By: Jamie Mercer
Whenever a new product hits the market, the excitement about the theoretical implication and impact is almost always accompanied with a very practical hesitancy.
While all potential users want to benefit from what the product can offer, few, especially in the high-stakes world of business software, are willing to be the first to try it out. Even trusted tech giants aren’t immune from the uncertainty that surrounds a new release.
This was certainly the case when, in late 2016, Microsoft unveiled a platform which was to be the next phase in its business solutions strategy; a product which, the company hoped, would allow it to close the gap between themselves and its competitors in the race to dominate the burgeoning, and highly lucrative, CRM and ERP industries.
Microsoft touted Dynamics 365 as the future of business applications; a unified solution that centralized CRM and ERP functionality to help businesses be more productive, collaborate more easily, derive actionable insights from their data and make more-informed decisions that would push their organizations further.
Though businesses were keen to make use of cutting-edge tools like AI and machine learning that Dynamics 365 promised to deliver, many were hesitant to go all-in on the platform, concerned that this garden-fresh product would ship with quirks that would take time to iron out.
It’s undoubtedly true that Dynamics 365 went through some changes in its infancy; its licensing structure and product branding underwent a number of revamps in the first year, and Microsoft received plenty of kickback over its plans for how new apps like Dynamics 365: Business Central and Dynamics 365 for Marketing would be sold.
Now, after some 20 months of work to improve the product and build customer trust, Dynamics 365 looks to be bedding down and reaping the rewards of those efforts.
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The 365 boom
Since Microsoft CEO Satya Nadella announced the company’s new cloud-first mantra in early 2014, the company has poured huge amounts of time and money into cementing itself as a leader in cloud computing, working to safeguard its authority in an increasingly XaaS-lead industry.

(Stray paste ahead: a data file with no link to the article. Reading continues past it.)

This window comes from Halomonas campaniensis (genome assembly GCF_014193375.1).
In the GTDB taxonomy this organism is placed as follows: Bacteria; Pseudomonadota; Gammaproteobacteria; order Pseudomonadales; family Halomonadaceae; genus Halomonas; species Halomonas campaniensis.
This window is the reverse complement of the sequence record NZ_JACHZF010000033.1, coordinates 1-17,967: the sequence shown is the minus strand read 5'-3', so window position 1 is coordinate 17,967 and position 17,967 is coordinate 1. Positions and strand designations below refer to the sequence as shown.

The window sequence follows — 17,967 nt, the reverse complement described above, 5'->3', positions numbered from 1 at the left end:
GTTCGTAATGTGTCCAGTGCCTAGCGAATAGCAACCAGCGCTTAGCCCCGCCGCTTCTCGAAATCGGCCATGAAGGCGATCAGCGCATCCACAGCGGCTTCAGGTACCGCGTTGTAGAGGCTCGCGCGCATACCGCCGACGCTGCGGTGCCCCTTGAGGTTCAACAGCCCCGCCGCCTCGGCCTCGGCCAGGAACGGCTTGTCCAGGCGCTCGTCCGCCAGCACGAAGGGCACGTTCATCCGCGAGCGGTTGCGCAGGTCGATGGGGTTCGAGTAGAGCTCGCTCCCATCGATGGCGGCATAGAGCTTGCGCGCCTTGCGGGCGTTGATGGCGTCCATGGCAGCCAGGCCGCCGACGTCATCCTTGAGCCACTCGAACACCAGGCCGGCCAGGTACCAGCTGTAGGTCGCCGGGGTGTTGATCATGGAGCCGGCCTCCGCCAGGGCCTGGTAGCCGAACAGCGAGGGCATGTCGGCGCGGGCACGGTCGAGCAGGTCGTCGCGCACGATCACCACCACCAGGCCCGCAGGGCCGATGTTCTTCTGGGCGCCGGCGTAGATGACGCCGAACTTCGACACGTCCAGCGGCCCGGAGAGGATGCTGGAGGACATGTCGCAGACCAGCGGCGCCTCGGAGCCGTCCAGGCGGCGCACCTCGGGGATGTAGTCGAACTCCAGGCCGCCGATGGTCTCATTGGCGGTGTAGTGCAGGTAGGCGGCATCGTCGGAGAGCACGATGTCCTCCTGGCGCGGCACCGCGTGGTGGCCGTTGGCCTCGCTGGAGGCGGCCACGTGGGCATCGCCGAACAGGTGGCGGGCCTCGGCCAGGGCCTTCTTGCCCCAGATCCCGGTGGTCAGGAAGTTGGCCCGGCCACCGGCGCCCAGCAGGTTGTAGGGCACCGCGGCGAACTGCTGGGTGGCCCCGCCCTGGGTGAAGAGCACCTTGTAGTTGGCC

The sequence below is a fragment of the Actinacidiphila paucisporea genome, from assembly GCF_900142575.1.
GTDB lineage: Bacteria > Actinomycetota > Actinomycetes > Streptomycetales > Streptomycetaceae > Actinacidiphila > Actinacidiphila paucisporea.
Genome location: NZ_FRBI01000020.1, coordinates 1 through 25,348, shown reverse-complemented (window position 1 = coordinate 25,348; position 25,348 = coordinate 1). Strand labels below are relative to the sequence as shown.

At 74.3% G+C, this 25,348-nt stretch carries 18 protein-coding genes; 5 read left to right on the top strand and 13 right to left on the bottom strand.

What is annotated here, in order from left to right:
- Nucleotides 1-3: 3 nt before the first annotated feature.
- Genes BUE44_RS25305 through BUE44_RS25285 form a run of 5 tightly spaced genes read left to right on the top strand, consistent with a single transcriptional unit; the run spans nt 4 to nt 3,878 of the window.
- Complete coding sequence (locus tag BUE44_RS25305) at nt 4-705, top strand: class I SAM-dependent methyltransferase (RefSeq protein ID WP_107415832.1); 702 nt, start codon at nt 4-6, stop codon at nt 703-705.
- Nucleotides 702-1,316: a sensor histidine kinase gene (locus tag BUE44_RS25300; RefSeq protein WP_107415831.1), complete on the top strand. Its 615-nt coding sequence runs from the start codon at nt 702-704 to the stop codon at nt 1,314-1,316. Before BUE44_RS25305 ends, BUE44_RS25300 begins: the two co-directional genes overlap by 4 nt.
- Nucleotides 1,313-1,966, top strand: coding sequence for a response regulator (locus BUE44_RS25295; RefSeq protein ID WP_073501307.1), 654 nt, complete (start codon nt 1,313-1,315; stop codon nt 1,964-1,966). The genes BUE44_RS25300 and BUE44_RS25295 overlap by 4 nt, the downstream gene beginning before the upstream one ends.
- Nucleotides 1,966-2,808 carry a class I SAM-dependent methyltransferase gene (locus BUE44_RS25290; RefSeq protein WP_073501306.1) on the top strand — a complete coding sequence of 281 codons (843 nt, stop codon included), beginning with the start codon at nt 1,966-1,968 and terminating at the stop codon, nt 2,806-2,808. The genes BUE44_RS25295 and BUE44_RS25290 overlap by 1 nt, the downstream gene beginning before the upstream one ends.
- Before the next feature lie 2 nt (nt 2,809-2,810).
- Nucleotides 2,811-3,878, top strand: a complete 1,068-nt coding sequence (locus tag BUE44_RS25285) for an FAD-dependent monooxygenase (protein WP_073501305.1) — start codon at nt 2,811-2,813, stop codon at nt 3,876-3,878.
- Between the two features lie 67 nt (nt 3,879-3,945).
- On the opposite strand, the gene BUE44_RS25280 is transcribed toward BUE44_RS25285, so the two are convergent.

Earlier this month, Microsoft announced that it had surpassed $100bn in annual revenue for the first time in its history. In its financial statement for Q4 2018, the company revealed total revenue for the fiscal year to be $110.4bn—the first time Microsoft’s annual earnings have surpassed $100bn.
A significant chunk of those unprecedented takings was driven by Microsoft’s cloud services, Dynamics 365 included. Revenue for the Dynamics suite as a whole grew by 11%, more than doubling its growth in 2017. After a year of slowly and steadily increasing adoption, Dynamics 365 itself generated 61% growth on last year.
A maturing platform
The changing attitude to Dynamics 365 in recent months was further reflected in a recent survey of the Dynamics ecosystem. One year ago, the study found that many Dynamics customers were concerned about the newness of Dynamics 365, with product immaturity cited as the number one roadblock by users—38% of whom stated that they had no intention of ever switching to 365. Much of that hesitation seems to have been cast off since then, likely thanks to Microsoft’s continued work to add functionality and stability to the 365 suite; this year’s report found that three-quarters of Dynamics customers planning to upgrade their software intend to move directly to Dynamics 365.
The same survey reported that 22% of Dynamics 365 end users had moved to the platform in the previous year, up 10% on 2017. Almost half of those organizations who’d migrated to Dynamics 365 in the past year had graduated from a smaller, independent ERP or CRM software, intimating that Dynamics is succeeding in selling itself as a good option for growing SMBs requiring a little more firepower. That said, a total of 45% of migrating companies had moved away from leading platforms Salesforce, Sage, Oracle, and NetSuite—so it would appear that, slowly but surely, Dynamics 365 is beginning to win over business users and position itself as a worthwhile contender to more established products.
The lure of the cloud
Thanks to Microsoft’s continued investment in serverless computing, the cloud appears to be an increasingly enticing option for users of legacy Dynamics products. Thirty-five percent of on-premises users stated that they have plans to upgrade to a SaaS version of their current solution, a massive jump from last year’s 8%. The ability to take advantage of new features and boost productivity came in at the top of reasons to migrate to the cloud.
In Gartner’s most recent Magic Quadrant for Sales Force Automation, Microsoft Dynamics 365 for Sales is positioned in the Leaders section, with only Salesforce remaining ahead in terms of market leadership, and product vision. In the report, Gartner praised Microsoft’s deep understanding of the market, supported by a consistent marketing strategy and market responsiveness.
And with a massive number of updates on the horizon, along with the recently announced changes to the way Dynamics 365 updates are delivered, it’s clear that Microsoft is still grafting to make the product as innovative, efficient, and reliable as possible for its future users.